"While we are clearly a ways away from considering raising interest rates," said Fed vice-chair Richard Clarida in a presentation to the Brookings Institution yesterday, "if [my] outlooks for inflation and unemployment turn out to be the actual outcomes realized, then I believe that [the] necessary conditions for raising the federal funds rate will have been met by year-end 2022."
But "judging from where the economy stands today," said renowned 'dove' Charles Evans, president of the Chicago Fed, in separate remarks to the OESA Automotive Supplier Conference, "it looks like we are in for a low rate environment for some time to come.
"If you look at surveys of households or measures derived from financial markets, longer-run inflation expectations appear either roughly in line with or even a bit below the FOMC’s 2% average inflation goal.
"So with the caveat that none of these indicators are very precise, they signal today's outsized inflation as being temporary."
Over in Asia, struggling Chinese property giant Evergrande (HKG: 3333) – reported to owe US$305 billion – today raised $145m by selling assets ahead of a key debt repayment deadline.
"Evergrande missed the initial interest deadlines last month," says Bloomberg, and a 30-day grace period with creditors expires Wednesday.
"The due date looms as credit-market stress spreads beyond China's junk-rated builders," the newswire goes on, with "higher-quality [Chinese] Dollar bonds suffering their worst sell-off in months."
"Given the size of China's economy and financial system as well as its extensive trade linkages with the rest of the world," says the US Federal Reserve's latest financial stability review, "stresses in China could strain global financial markets through a deterioration of risk sentiment, pose risks to global economic growth, and affect the United States."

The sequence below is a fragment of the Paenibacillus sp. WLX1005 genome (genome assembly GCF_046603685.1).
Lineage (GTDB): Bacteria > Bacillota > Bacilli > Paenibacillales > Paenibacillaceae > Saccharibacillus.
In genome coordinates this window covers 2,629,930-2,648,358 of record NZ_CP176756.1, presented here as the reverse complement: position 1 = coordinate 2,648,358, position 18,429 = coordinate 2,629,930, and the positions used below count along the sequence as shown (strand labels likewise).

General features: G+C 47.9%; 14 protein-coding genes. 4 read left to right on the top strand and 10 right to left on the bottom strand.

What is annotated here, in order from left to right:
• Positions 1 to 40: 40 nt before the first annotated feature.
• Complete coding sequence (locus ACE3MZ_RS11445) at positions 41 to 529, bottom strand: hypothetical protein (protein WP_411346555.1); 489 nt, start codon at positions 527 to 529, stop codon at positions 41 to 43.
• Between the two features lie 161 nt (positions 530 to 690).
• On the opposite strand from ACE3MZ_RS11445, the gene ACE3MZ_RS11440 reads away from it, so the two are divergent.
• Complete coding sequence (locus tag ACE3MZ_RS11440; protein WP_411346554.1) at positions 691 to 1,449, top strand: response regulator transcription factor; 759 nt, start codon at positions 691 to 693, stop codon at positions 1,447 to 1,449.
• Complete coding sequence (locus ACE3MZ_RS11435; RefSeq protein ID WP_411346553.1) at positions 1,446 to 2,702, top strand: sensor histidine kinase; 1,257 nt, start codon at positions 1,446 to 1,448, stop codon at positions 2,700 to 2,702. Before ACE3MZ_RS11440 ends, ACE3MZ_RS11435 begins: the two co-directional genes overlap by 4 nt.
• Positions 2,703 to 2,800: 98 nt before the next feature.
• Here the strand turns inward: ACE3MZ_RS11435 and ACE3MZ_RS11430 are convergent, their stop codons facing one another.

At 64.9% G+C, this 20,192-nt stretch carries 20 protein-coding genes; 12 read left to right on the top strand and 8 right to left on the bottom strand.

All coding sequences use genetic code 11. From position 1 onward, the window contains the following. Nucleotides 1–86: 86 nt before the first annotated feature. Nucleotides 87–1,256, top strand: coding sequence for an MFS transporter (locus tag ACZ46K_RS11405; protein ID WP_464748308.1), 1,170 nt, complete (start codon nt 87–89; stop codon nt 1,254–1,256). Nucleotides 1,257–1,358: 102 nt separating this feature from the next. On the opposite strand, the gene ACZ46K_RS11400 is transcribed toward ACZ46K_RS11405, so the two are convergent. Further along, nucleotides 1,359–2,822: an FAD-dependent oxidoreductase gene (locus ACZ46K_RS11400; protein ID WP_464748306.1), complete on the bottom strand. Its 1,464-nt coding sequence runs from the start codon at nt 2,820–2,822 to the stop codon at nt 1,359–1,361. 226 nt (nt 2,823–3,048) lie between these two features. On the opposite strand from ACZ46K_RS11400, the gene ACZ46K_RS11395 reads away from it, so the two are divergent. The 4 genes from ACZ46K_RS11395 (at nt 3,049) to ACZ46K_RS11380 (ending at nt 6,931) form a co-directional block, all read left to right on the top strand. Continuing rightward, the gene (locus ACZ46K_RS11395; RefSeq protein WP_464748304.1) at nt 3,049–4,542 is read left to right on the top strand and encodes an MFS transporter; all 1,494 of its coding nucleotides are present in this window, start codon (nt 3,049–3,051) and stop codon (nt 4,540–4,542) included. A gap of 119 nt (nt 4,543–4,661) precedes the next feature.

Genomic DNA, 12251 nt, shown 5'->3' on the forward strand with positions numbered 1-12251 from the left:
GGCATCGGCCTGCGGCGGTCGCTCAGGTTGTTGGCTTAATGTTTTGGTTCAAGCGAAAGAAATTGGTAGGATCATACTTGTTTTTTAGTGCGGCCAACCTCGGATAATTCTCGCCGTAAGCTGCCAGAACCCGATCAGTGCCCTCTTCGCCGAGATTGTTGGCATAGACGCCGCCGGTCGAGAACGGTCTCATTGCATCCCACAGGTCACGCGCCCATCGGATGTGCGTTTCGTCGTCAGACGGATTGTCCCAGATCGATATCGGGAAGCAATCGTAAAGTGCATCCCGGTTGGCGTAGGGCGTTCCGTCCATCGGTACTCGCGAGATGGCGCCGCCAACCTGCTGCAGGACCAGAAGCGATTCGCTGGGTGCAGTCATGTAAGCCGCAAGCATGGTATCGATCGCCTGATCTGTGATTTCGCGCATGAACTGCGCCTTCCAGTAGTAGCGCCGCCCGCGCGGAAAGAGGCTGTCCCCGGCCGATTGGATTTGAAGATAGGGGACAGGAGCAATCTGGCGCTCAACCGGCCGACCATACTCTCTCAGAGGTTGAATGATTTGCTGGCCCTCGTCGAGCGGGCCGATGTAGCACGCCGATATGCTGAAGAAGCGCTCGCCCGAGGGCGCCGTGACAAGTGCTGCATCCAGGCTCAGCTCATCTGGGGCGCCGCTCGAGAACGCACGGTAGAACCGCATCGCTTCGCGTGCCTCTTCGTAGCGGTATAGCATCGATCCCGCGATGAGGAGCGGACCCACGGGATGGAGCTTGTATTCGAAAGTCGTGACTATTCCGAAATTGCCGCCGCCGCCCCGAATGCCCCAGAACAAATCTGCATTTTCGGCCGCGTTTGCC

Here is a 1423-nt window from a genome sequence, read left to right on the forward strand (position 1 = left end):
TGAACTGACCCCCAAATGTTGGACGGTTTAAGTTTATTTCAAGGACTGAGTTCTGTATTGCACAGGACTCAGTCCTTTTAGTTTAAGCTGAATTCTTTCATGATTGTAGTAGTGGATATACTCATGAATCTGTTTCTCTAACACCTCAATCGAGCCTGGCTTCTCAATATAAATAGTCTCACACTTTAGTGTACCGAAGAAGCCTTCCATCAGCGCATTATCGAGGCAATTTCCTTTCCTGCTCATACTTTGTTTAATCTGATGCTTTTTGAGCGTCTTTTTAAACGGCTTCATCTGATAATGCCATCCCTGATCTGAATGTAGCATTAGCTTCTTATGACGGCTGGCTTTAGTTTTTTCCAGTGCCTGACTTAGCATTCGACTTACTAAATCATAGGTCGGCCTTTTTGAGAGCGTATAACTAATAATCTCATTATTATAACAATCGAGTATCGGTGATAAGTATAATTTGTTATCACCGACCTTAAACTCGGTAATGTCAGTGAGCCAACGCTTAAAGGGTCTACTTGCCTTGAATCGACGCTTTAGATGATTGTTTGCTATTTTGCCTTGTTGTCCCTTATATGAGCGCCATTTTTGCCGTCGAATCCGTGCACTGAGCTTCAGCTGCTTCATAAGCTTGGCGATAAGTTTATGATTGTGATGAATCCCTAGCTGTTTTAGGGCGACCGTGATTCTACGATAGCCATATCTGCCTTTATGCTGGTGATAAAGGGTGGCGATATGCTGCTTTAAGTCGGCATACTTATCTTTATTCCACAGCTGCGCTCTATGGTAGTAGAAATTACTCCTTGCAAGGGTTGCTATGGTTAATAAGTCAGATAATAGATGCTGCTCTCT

The Fed's report also notes the last 12 months' strong growth in asset valuations across the US financial system, with mutual funds expanding 27.9% to $21.5 trillion – nearly 3 times the long-term average annual growth rate – while hedge funds have expanded by 12.1% (1.4x faster than trend) and broker-dealers 10.7% (2.1x).

Adrian Ash

Adrian Ash, BullionVault Gold News

Adrian Ash is director of research at BullionVault, the world-leading physical gold, silver and platinum market for private investors online. Formerly head of editorial at London's top publisher of private-investment advice, he was City correspondent for The Daily Reckoning from 2003 to 2008, and he has now been researching and writing daily analysis of precious metals and the wider financial markets for over 20 years. A frequent guest on BBC radio and television, Adrian is regularly quoted by the Financial Times, MarketWatch and many other respected news outlets, and his views from inside the bullion market have been sought by the Economist magazine, CNBC, Bloomberg, Germany's Handelsblatt and FAZ, plus Italy's Il Sole 24 Ore.

See the full archive of Adrian Ash articles on GoldNews.